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Petty crime, Orange Julius and bear wrestling – memories of life at Virginia Beach's Pembroke Mall

Photo by Mike Kalasnik / Creative Commons Share Alike 2.0. The entrance to Pembroke Mall.
Photo by Mike Kalasnik / Creative Commons Share Alike 2.0. The entrance to Pembroke Mall.

I don’t know how I feel – or how I’m supposed to feel – about losing Pembroke Mall.

The owners announced at the end of last year the mall was closing and transforming into a mixed-use community that includes an office and senior living facility. Interior stores shut down early this year. In March the developer unveiled its plans for the site's makeover to the city council and the public.

Pembroke is one of the oldest malls in the country. It was only the 16th ever created when it was built back in 1966. 

But c’mon, are people really going to miss this place?

It’s not the Washington Monument. It’s not a Grand Canyon sunset. Or even a strawberry field in Pungo.

This is a shopping mall. It’s where you buy slacks and scented candles. 

I remember seeing Tim Burton’s Batman at Pembroke when it came out in 1989. I was back from college, and I brought my kid sister. We met some people in my circle of friends. Certainly it was a fun memory. But how important is it?

I went looking for answers, for others on the internet who wanted to talk about the place. I posted this question on three Facebook groups: 

What is your most vivid memory of Pembroke Mall?

More than 600 replies came in. 

People told stories about friendship, good food and, well, some petty crime.

Kari Nope reminisced about eating at the drug store counter — and stealing a travel-sized hairspray bottle when she was young and foolish. She also remembered getting one of her friends to forge a note so she could get her ears pierced.

“I remember skipping lunch in 9th grade to go to the mall,” Jessy Carson wrote. “Then dodging school security who were specifically looking for ditching students. It was a fun challenge.”

Not everyone lived on the edge like Nope and Carson, but many talked at length about other ways to blow a few hours: Buying Orange Julius, playing video games and lingering in the weird alley near the pet store.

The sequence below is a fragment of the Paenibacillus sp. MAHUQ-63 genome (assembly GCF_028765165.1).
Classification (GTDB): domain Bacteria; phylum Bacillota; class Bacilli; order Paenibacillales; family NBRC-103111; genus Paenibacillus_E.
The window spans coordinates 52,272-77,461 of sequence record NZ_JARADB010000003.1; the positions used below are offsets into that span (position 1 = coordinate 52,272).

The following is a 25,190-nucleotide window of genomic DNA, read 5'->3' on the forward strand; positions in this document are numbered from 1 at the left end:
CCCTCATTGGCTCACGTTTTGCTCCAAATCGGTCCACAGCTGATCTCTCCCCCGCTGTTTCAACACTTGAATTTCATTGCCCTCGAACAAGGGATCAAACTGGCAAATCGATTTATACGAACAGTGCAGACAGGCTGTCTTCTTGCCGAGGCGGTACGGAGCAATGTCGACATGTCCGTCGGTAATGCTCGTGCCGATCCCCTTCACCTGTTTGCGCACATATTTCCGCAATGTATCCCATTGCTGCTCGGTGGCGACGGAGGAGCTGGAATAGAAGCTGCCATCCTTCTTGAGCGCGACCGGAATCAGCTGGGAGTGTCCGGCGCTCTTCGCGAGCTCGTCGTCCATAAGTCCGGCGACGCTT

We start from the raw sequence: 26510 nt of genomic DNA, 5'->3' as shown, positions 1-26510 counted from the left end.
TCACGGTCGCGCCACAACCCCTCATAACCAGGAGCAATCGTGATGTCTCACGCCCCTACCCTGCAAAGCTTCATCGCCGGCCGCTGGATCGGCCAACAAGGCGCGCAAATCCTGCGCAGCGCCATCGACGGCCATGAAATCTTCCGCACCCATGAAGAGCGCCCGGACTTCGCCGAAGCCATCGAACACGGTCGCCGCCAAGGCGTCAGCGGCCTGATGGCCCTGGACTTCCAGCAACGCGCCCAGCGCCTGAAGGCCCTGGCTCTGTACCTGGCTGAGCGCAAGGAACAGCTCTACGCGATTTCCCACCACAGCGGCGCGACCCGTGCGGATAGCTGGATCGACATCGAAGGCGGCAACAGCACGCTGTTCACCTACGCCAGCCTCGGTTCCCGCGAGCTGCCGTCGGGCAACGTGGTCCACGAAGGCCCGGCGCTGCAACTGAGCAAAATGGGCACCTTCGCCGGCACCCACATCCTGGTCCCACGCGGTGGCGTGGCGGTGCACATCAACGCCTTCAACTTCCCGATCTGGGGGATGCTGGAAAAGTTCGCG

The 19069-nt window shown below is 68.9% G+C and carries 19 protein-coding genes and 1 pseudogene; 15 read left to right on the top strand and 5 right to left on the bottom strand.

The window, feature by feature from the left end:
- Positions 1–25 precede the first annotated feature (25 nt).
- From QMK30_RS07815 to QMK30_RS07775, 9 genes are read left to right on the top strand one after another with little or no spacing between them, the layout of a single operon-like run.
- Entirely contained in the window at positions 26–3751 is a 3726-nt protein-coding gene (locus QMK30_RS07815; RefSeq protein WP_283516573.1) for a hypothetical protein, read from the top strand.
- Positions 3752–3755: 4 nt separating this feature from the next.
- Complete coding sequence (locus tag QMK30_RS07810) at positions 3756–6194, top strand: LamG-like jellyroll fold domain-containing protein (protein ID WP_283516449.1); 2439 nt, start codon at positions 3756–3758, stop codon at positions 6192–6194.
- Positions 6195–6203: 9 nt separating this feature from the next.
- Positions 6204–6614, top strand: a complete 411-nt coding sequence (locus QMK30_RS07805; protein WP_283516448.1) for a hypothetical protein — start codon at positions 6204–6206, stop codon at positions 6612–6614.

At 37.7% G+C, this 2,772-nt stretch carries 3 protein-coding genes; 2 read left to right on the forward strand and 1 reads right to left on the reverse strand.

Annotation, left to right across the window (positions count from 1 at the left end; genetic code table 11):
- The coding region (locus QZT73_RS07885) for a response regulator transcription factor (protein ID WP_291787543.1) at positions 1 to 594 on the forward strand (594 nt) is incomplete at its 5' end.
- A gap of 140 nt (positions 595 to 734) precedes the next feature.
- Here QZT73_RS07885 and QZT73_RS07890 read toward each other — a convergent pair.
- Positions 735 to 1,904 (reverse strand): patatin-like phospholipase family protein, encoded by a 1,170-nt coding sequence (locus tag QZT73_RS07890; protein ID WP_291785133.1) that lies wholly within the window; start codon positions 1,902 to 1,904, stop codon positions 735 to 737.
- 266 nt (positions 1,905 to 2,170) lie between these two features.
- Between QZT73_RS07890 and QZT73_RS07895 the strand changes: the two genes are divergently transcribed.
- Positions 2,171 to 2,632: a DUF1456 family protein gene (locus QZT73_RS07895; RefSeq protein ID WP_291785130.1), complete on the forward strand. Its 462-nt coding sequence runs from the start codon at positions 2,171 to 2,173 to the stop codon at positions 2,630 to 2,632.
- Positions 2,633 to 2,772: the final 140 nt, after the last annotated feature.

Emily Torres and her friend Holly snuck off to the mall – biking all the way from Kempsville while their parents thought they were at a rec center near their homes. 

The rec center was key to the deception.

“Even if a parent did a drive-by to check so many kids were at the rec center, it would be impossible,” Torres said. “So that was always a solid excuse, because there was no way they could confirm or deny whether you were there.”

Torres said she and Holly spent hours there, exploring the place and flirting with boys. The trip was worth it, even if it was a little risky.

“I can just remember that fear of God I used to have riding my bike across that big highway,” she said. “And thinking today's the day… We're going to get killed by getting hit by a car, and then our parents are going to kill us twice.”

The traffic wasn’t the riskiest thing about Pembroke though. Several residents who visited the mall talked about a wrestling bear.

“They were taking volunteers to get in the ring and wrestle with the bear,” Doug Nichols wrote. “This one guy was giving it his all but the bear just tossed him around like a toy.” 

The bear even toyed with the man's jockstrap, which was sticking out of his pants, Nichols added.

Unbelievable as it is, the story’s true.

Victor The Wrestling Bear toured the country from the mid-1970s to the 1980s.

The bear came to Pembroke in mid-April 1980, where he drew a crowd of 500 spectators and pinned three would-be competitors, none of whom lasted more than a few minutes.

Newspaper writer Bill Ruehlmann was one of the competitors.

“At the end Ruehlmann was flat on his back with the bear thumping his massive head on the writer’s chest for emphasis,” according to a Virginian-Pilot account. “That bout took a minute and a half.”

Victor stopped fighting a year later, after biting a man’s finger off in Alabama and breaking someone’s ankle in Chesapeake.

There were other, safer kinds of spectacle at Pembroke. Vickie Knighten Goolsby remembers taking her kids to see Santa arrive at the mall by helicopter.

For Charlie Haddon, the Pembroke mall was a source of cheap movies during the long hot weeks when school was out.

“We'd get a pass for like $3,” he wrote. “It was good for every Wednesday morning movie for the whole summer.”

Michael Duncan also recalled those movies at the mall, and the very specific moment when people would crack a door during a show, flooding the place with light during a crucial scene, and everyone would yell at them to shut it.

It was just a mall, but it was where you spent time, and it was where you cemented friendships. Torres – the one who lied to her parents and dodged traffic – was a transplant from New York City when she started having adventures with her new friend Holly.

“Holly was just the first person that really I became friends with,” she said. “We were just thicker than thieves. … And it was just so much fun. It was something that we did every summer, every chance we could get for years, for years, literally.”

It’s possible that any place where people meet can be special. Torres thinks so. She’s sad to see it go, but she said she’ll always have her memories.

I’m inclined to agree.

I don’t remember much about that night I took my kid sister to the movies. But my wife does. She was one of the people we met there. We’ve been married 22 years.

A week ago we took our three boys to see the new Batman movie. We went to Lynnhaven.

The world changes fast.

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